To Marry or Not to Marry? That is the Question.
Every person has been involved in someone else’s life and held some sort of connection, but as we get older society drills us with the idea of “settling down”. For most people this means get married and have kids, but what about the recently popular “single” trend. With our country becoming overwhelmingly independent as individuals, there is really no reason to get married except for the obvious companion factor. This is where cohabitation comes into play. According to dictionary.com, cohabitation is the “act or state of dwelling together, or in the same place with another.” However, it is emotionally and economically more complex than simply sharing a space with someone else especially if there are kids involved. In the excerpt, “Cohabitation Instead of Marriage”, James Q. Wilson does a wonderful job in describing the battling facts for both situations of marriage and cohabitation. He covers the most important areas including, divorce and success rates, the psychological affects, and also the well-being and mind set of the children. So we must ask, “To marry or not to marry?”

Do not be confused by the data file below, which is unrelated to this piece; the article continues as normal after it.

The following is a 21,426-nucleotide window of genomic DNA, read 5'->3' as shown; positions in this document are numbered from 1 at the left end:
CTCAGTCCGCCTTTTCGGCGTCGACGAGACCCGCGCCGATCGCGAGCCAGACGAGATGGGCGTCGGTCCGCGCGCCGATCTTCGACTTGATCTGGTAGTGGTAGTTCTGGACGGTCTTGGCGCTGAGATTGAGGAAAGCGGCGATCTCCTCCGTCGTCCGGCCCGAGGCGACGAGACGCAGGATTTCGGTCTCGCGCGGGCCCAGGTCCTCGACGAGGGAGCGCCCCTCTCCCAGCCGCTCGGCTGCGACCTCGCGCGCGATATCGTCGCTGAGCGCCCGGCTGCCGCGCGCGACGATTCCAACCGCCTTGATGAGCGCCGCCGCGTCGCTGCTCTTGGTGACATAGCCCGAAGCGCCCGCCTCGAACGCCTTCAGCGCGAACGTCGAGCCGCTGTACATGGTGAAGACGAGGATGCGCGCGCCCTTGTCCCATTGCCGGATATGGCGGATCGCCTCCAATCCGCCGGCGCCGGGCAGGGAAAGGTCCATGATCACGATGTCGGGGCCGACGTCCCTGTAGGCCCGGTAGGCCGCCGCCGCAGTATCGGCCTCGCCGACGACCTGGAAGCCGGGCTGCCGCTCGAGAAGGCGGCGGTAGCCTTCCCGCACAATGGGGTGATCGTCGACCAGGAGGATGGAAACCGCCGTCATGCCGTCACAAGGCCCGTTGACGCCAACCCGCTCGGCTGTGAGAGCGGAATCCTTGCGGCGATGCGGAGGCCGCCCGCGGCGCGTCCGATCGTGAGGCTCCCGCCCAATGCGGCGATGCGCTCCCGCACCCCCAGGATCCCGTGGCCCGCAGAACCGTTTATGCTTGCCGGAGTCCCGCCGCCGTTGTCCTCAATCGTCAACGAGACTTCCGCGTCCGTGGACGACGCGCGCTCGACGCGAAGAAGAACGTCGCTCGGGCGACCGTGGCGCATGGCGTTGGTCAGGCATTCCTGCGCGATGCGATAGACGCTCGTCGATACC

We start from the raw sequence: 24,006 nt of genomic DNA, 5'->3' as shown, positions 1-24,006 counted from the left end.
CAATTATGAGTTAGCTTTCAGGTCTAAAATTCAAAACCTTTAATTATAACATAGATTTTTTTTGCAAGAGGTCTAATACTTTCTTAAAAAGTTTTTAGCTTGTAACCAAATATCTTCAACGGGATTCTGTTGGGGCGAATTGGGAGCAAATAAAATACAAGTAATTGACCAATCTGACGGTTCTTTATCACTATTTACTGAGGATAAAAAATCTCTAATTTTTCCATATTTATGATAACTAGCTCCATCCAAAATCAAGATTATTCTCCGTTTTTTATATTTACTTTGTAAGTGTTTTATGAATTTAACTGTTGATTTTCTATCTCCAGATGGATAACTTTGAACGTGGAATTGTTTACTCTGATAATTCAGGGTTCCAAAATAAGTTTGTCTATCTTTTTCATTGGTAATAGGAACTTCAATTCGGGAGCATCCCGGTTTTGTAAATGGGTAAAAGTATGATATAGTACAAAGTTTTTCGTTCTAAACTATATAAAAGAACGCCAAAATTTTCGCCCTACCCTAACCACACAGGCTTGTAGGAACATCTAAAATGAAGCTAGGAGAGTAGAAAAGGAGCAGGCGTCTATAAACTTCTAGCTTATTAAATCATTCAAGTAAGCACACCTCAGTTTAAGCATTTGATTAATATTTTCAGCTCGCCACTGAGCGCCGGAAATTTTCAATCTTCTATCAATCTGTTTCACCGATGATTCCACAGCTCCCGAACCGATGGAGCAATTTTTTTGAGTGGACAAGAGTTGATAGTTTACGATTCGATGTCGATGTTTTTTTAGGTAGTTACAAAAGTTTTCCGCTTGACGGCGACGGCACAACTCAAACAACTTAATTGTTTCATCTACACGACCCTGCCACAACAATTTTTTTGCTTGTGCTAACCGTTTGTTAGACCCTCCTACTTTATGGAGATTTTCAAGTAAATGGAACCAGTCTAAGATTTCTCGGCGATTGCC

With divorce becoming more acceptable in society and the rate being abnormally high, most relationships start out with a mindset that it will more than likely be a failure. That leads to the thought of cohabitation; if you don’t get married, then you can’t get divorced. However, that contradicts the value of a true relationship. As stated by Wilson, “If we cohabitate and I stop loving you, I walk away. This means that you have less of an incentive to love me…” which leads to not building a strong relationship and wasting time and love. If there is no “incentive”, then there is really no purpose to get married or merely stay together. However, marriage creates the “incentive”. “If we promise to live together forevermore (even though we know that we can get a divorce if we are willing to...